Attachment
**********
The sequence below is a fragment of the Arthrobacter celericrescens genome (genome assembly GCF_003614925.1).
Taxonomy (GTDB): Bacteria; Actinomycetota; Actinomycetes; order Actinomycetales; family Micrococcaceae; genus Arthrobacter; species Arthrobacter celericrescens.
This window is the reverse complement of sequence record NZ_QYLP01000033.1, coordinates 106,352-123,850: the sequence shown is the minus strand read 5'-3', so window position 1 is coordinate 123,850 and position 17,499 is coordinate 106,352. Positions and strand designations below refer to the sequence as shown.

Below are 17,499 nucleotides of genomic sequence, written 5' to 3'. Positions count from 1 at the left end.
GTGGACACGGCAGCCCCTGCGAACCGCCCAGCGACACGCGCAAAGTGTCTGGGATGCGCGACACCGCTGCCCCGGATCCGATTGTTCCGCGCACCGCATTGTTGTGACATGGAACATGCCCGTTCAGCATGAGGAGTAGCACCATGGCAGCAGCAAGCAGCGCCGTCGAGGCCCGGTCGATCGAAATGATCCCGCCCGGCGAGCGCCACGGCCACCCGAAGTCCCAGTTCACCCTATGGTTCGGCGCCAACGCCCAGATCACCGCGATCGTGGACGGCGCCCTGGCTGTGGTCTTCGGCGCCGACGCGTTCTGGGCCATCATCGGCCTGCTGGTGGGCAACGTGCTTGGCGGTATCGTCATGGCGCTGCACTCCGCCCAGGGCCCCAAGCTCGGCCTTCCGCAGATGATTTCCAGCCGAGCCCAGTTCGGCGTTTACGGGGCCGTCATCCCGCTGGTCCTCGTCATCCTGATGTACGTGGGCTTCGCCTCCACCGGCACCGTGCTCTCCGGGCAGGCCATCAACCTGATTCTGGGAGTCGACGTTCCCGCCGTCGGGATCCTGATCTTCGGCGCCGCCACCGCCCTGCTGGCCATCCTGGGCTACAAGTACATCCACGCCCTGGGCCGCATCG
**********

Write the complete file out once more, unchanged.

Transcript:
The sequence below is a fragment of the Arthrobacter celericrescens genome (genome assembly GCF_003614925.1).
Taxonomy (GTDB): Bacteria; Actinomycetota; Actinomycetes; order Actinomycetales; family Micrococcaceae; genus Arthrobacter; species Arthrobacter celericrescens.
This window is the reverse complement of sequence record NZ_QYLP01000033.1, coordinates 106,352-123,850: the sequence shown is the minus strand read 5'-3', so window position 1 is coordinate 123,850 and position 17,499 is coordinate 106,352. Positions and strand designations below refer to the sequence as shown.

Below are 17,499 nucleotides of genomic sequence, written 5' to 3'. Positions count from 1 at the left end.
GTGGACACGGCAGCCCCTGCGAACCGCCCAGCGACACGCGCAAAGTGTCTGGGATGCGCGACACCGCTGCCCCGGATCCGATTGTTCCGCGCACCGCATTGTTGTGACATGGAACATGCCCGTTCAGCATGAGGAGTAGCACCATGGCAGCAGCAAGCAGCGCCGTCGAGGCCCGGTCGATCGAAATGATCCCGCCCGGCGAGCGCCACGGCCACCCGAAGTCCCAGTTCACCCTATGGTTCGGCGCCAACGCCCAGATCACCGCGATCGTGGACGGCGCCCTGGCTGTGGTCTTCGGCGCCGACGCGTTCTGGGCCATCATCGGCCTGCTGGTGGGCAACGTGCTTGGCGGTATCGTCATGGCGCTGCACTCCGCCCAGGGCCCCAAGCTCGGCCTTCCGCAGATGATTTCCAGCCGAGCCCAGTTCGGCGTTTACGGGGCCGTCATCCCGCTGGTCCTCGTCATCCTGATGTACGTGGGCTTCGCCTCCACCGGCACCGTGCTCTCCGGGCAGGCCATCAACCTGATTCTGGGAGTCGACGTTCCCGCCGTCGGGATCCTGATCTTCGGCGCCGCCACCGCCCTGCTGGCCATCCTGGGCTACAAGTACATCCACGCCCTGGGCCGCATCG